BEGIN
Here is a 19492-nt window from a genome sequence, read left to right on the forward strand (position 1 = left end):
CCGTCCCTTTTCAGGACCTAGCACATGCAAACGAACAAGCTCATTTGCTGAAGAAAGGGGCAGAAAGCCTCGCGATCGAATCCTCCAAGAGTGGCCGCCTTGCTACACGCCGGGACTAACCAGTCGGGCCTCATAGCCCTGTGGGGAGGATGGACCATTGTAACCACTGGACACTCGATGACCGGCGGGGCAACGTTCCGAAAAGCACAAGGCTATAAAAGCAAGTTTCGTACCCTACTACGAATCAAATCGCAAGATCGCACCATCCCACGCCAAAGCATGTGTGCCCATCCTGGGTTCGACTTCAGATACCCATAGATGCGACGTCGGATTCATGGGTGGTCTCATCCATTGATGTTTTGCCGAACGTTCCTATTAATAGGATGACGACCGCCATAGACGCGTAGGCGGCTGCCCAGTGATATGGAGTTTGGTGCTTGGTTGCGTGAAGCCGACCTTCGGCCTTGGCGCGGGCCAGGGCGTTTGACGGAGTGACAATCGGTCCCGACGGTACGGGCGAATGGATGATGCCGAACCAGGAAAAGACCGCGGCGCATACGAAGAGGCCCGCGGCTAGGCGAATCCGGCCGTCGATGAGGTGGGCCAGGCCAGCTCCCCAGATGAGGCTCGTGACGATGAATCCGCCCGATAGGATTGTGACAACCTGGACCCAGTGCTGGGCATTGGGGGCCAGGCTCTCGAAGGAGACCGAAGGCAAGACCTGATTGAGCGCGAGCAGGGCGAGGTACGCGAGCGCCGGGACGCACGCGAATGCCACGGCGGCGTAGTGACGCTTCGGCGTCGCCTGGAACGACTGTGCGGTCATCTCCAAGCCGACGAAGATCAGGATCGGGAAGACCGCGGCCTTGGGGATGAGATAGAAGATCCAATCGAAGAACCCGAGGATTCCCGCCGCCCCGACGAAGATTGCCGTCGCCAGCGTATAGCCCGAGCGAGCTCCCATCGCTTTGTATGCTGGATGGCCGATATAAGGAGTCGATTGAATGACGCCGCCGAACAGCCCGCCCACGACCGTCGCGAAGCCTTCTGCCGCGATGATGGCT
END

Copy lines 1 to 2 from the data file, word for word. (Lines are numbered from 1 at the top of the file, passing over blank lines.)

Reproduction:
Here is a 19492-nt window from a genome sequence, read left to right on the forward strand (position 1 = left end):
CCGTCCCTTTTCAGGACCTAGCACATGCAAACGAACAAGCTCATTTGCTGAAGAAAGGGGCAGAAAGCCTCGCGATCGAATCCTCCAAGAGTGGCCGCCTTGCTACACGCCGGGACTAACCAGTCGGGCCTCATAGCCCTGTGGGGAGGATGGACCATTGTAACCACTGGACACTCGATGACCGGCGGGGCAACGTTCCGAAAAGCACAAGGCTATAAAAGCAAGTTTCGTACCCTACTACGAATCAAATCGCAAGATCGCACCATCCCACGCCAAAGCATGTGTGCCCATCCTGGGTTCGACTTCAGATACCCATAGATGCGACGTCGGATTCATGGGTGGTCTCATCCATTGATGTTTTGCCGAACGTTCCTATTAATAGGATGACGACCGCCATAGACGCGTAGGCGGCTGCCCAGTGATATGGAGTTTGGTGCTTGGTTGCGTGAAGCCGACCTTCGGCCTTGGCGCGGGCCAGGGCGTTTGACGGAGTGACAATCGGTCCCGACGGTACGGGCGAATGGATGATGCCGAACCAGGAAAAGACCGCGGCGCATACGAAGAGGCCCGCGGCTAGGCGAATCCGGCCGTCGATGAGGTGGGCCAGGCCAGCTCCCCAGATGAGGCTCGTGACGATGAATCCGCCCGATAGGATTGTGACAACCTGGACCCAGTGCTGGGCATTGGGGGCCAGGCTCTCGAAGGAGACCGAAGGCAAGACCTGATTGAGCGCGAGCAGGGCGAGGTACGCGAGCGCCGGGACGCACGCGAATGCCACGGCGGCGTAGTGACGCTTCGGCGTCGCCTGGAACGACTGTGCGGTCATCTCCAAGCCGACGAAGATCAGGATCGGGAAGACCGCGGCCTTGGGGATGAGATAGAAGATCCAATCGAAGAACCCGAGGATTCCCGCCGCCCCGACGAAGATTGCCGTCGCCAGCGTATAGCCCGAGCGAGCTCCCATCGCTTTGTATGCTGGATGGCCGATATAAGGAGTCGATTGAATGACGCCGCCGAACAGCCCGCCCACGACCGTCGCGAAGCCTTCTGCCGCGATGATGGCT